climate change and the influence of the nuclear industry

Es­ti­mated reading time is 2 min­utes.

AS SEA LEVELS RISE, a flawed un­der­standing of cli­mate sci­ence and the out­size in­flu­ence that the U.S. nu­clear in­dustry ex­erts on the NRC have con­verged, in­creasing the risk of dis­as­trous flood-induced ac­ci­dents at coastal nu­clear power plants around the United States.
 Turkey Point Nu­clear Gen­er­ating Sta­tion lies 25 miles south of down­town Miami. It houses two of America’s oldest op­er­ating com­mer­cial nu­clear reactors.

The site is mas­sive. On a clear day, you can see the con­crete con­tain­ment ves­sels of its two West­ing­house pres­sur­ized water re­ac­tors from the top of the Rick­en­backer Causeway in Miami. Its radiator-like lat­tice of cooling canals is vis­ible from the In­ter­na­tional Space Station. 

Turkey Point has be­come the by­word for the threat of climate-triggered nu­clear calamity. Many local of­fi­cials, con­cerned cit­i­zens, and en­vi­ron­mental groups worry that Turkey Point is un­pre­pared for sea-level rise. There’s a note of ur­gency in their cam­paign: The US Nu­clear Reg­u­la­tory Com­mis­sion is poised to give Florida Power & Light (FPL), the plant’s op­er­ator, a li­cense renewal—basically, per­mis­sion to keep split­ting atoms well into the 2050s. FPL also re­ceived ap­proval in April 2018 to con­struct two ad­di­tional re­ac­tors at the low-lying site.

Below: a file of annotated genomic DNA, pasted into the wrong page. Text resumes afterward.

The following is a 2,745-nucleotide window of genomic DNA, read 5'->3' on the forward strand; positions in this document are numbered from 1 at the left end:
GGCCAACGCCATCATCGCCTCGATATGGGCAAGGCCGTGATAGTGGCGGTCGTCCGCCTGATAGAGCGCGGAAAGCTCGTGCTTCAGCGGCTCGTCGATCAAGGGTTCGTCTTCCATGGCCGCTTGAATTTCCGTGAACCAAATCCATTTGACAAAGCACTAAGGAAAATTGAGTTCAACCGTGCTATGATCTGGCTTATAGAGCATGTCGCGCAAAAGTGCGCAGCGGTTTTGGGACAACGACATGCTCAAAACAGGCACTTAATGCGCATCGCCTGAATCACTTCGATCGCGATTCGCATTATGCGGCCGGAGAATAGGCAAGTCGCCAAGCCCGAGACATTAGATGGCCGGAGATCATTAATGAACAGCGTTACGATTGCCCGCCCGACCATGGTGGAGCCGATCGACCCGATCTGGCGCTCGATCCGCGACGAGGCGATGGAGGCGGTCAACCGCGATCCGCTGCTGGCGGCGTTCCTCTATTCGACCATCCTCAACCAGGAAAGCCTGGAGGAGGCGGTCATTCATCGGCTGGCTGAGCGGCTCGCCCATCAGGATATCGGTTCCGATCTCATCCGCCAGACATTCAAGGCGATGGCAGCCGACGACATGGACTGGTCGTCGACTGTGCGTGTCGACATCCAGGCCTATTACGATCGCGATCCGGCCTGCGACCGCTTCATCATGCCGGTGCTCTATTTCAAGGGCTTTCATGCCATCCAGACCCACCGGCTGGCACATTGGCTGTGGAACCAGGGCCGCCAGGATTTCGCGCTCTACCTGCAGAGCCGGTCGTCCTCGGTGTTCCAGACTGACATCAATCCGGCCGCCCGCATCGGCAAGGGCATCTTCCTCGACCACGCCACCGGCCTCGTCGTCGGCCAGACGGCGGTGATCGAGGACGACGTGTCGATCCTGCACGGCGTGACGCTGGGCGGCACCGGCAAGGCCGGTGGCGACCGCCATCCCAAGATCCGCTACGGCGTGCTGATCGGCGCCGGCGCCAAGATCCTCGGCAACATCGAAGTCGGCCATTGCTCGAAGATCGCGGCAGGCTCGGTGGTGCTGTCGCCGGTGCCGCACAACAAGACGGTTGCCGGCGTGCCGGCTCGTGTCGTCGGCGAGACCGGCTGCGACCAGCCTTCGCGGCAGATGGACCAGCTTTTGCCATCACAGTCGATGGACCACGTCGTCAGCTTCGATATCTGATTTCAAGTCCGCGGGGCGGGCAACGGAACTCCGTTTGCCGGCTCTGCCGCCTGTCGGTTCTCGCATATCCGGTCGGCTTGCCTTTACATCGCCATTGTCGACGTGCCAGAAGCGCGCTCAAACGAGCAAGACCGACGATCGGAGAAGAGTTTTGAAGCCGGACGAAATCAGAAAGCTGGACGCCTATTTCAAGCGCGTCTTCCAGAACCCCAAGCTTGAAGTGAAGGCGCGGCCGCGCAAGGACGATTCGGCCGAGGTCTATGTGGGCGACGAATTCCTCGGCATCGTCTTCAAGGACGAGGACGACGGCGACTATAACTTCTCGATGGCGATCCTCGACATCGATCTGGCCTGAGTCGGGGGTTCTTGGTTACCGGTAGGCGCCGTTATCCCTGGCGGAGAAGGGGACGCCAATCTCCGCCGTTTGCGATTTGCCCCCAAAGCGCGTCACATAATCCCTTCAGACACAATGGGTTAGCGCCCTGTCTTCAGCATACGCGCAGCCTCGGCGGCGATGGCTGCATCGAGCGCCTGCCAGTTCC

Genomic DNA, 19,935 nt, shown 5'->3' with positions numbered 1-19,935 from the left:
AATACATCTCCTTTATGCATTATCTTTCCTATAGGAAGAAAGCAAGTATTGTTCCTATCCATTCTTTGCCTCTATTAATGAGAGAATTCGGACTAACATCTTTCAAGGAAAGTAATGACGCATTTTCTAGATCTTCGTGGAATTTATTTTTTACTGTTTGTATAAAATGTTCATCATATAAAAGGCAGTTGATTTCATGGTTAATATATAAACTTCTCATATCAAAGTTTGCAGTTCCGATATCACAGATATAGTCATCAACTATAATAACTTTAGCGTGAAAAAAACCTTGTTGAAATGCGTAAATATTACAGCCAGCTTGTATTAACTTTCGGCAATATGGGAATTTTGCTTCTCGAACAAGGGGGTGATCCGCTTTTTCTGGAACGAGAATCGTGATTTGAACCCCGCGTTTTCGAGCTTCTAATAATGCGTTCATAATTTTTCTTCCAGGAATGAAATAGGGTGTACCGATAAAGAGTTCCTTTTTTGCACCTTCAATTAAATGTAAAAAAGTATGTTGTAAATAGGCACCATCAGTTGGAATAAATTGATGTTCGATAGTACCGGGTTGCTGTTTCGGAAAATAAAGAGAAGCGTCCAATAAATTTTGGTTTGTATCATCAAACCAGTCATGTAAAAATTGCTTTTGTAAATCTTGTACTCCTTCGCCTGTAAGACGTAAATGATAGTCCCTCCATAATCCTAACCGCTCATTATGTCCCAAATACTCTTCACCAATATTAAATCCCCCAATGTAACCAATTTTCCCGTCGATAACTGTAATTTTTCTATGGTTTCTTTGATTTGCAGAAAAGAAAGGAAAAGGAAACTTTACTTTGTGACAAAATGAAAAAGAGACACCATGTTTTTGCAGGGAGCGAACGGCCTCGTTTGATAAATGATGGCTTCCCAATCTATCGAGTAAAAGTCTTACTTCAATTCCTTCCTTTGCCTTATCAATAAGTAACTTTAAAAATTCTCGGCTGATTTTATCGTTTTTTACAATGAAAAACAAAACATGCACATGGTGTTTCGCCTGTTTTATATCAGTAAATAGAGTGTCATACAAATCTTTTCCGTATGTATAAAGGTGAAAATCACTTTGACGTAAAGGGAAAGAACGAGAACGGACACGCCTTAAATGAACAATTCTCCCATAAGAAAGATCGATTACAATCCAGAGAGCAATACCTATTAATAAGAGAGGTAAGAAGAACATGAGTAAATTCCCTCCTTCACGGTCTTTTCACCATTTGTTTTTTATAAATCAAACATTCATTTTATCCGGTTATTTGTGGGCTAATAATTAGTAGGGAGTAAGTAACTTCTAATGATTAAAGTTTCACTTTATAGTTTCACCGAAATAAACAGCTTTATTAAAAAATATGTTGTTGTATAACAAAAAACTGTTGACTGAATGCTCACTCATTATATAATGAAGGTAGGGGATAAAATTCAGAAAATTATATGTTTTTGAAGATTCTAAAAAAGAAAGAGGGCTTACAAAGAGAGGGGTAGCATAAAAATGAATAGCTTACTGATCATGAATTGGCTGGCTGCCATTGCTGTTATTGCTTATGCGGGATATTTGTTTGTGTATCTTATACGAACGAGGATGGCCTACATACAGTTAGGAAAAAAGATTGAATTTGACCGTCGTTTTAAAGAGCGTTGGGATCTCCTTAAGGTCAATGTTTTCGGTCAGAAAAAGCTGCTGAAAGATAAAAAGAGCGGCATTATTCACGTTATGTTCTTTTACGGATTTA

FPL’s ap­pli­ca­tion for li­cense re­newal on its two ex­isting re­ac­tors lacks a sea-level–rise pro­jec­tion. A flood-specific analysis con­ducted after the par­tial melt­down of the Fukushima Dai­ichi nu­clear plant shows the com­pany ex­pects to see 0.39 feet of sea-level rise at Turkey Point Units 3 and 4 by 2033, which is a rea­son­able es­ti­mate. But how that es­ti­mate might be fac­tored into the plant’s fu­ture is unclear.

What’s more, FPL has also ap­plied to build two new re­ac­tors at the Turkey Point site—and the doc­u­ments sup­porting that ap­pli­ca­tion rely on a pro­jec­tion of one foot by 2100. The NRC ac­cepted that es­ti­mate. Over that same pe­riod, cities and coun­ties in South Florida use a pro­jec­tion of be­tween 2.6 to al­most 7 feet, based on the best avail­able pro­jec­tions from cli­mate au­thor­i­ties in­cluding NOAA and the United Na­tions In­ter­gov­ern­mental Panel on Cli­mate Change (IPCC).

The para­graphs above were taken from “The Calm Be­fore The Storm” by Mario Ale­jandro Ariza and Kate Stein for The New Re­public (Sep­tember 30, 2019).

To read the en­tire ar­ticle, click HERE.

Turkey Point Nu­clear Gen­er­ating Sta­tion south of Miami has be­come the by­word for the threat of climate-triggered nu­clear calamity. Click To Tweet

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Car­toon by Ben Jen­nings of The Guardian.


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